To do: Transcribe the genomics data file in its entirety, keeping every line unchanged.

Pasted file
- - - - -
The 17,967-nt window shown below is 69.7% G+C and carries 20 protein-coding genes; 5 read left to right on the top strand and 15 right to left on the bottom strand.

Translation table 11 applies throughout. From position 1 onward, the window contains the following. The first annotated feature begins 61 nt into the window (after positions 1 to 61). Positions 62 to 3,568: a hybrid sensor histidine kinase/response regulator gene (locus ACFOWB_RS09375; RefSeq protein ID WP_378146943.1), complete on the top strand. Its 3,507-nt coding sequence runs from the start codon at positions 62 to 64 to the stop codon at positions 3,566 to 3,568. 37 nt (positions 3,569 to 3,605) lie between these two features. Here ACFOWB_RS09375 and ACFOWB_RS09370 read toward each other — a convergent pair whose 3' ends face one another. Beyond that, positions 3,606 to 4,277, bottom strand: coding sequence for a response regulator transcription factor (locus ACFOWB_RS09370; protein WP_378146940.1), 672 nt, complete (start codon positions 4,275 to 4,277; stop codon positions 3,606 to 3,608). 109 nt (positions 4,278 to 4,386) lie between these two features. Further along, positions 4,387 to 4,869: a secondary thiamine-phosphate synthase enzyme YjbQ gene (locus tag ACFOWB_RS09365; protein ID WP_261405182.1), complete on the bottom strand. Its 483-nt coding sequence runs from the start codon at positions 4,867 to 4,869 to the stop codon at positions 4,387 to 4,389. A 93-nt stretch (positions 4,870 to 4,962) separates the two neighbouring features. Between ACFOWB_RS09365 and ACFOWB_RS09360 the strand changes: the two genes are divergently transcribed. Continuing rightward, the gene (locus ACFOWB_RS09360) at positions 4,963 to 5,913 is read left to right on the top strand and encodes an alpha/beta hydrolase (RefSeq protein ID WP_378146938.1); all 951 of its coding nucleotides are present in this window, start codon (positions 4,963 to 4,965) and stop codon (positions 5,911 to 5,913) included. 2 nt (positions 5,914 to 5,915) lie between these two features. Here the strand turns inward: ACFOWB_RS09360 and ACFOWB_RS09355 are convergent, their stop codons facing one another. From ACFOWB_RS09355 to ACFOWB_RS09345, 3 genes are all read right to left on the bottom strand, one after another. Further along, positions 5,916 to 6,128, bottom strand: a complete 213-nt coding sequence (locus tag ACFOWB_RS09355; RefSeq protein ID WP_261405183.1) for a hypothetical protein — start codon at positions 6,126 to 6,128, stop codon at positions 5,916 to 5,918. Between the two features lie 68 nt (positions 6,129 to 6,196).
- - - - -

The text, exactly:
The 17,967-nt window shown below is 69.7% G+C and carries 20 protein-coding genes; 5 read left to right on the top strand and 15 right to left on the bottom strand.

Translation table 11 applies throughout. From position 1 onward, the window contains the following. The first annotated feature begins 61 nt into the window (after positions 1 to 61). Positions 62 to 3,568: a hybrid sensor histidine kinase/response regulator gene (locus ACFOWB_RS09375; RefSeq protein ID WP_378146943.1), complete on the top strand. Its 3,507-nt coding sequence runs from the start codon at positions 62 to 64 to the stop codon at positions 3,566 to 3,568. 37 nt (positions 3,569 to 3,605) lie between these two features. Here ACFOWB_RS09375 and ACFOWB_RS09370 read toward each other — a convergent pair whose 3' ends face one another. Beyond that, positions 3,606 to 4,277, bottom strand: coding sequence for a response regulator transcription factor (locus ACFOWB_RS09370; protein WP_378146940.1), 672 nt, complete (start codon positions 4,275 to 4,277; stop codon positions 3,606 to 3,608). 109 nt (positions 4,278 to 4,386) lie between these two features. Further along, positions 4,387 to 4,869: a secondary thiamine-phosphate synthase enzyme YjbQ gene (locus tag ACFOWB_RS09365; protein ID WP_261405182.1), complete on the bottom strand. Its 483-nt coding sequence runs from the start codon at positions 4,867 to 4,869 to the stop codon at positions 4,387 to 4,389. A 93-nt stretch (positions 4,870 to 4,962) separates the two neighbouring features. Between ACFOWB_RS09365 and ACFOWB_RS09360 the strand changes: the two genes are divergently transcribed. Continuing rightward, the gene (locus ACFOWB_RS09360) at positions 4,963 to 5,913 is read left to right on the top strand and encodes an alpha/beta hydrolase (RefSeq protein ID WP_378146938.1); all 951 of its coding nucleotides are present in this window, start codon (positions 4,963 to 4,965) and stop codon (positions 5,911 to 5,913) included. 2 nt (positions 5,914 to 5,915) lie between these two features. Here the strand turns inward: ACFOWB_RS09360 and ACFOWB_RS09355 are convergent, their stop codons facing one another. From ACFOWB_RS09355 to ACFOWB_RS09345, 3 genes are all read right to left on the bottom strand, one after another. Further along, positions 5,916 to 6,128, bottom strand: a complete 213-nt coding sequence (locus tag ACFOWB_RS09355; RefSeq protein ID WP_261405183.1) for a hypothetical protein — start codon at positions 6,126 to 6,128, stop codon at positions 5,916 to 5,918. Between the two features lie 68 nt (positions 6,129 to 6,196).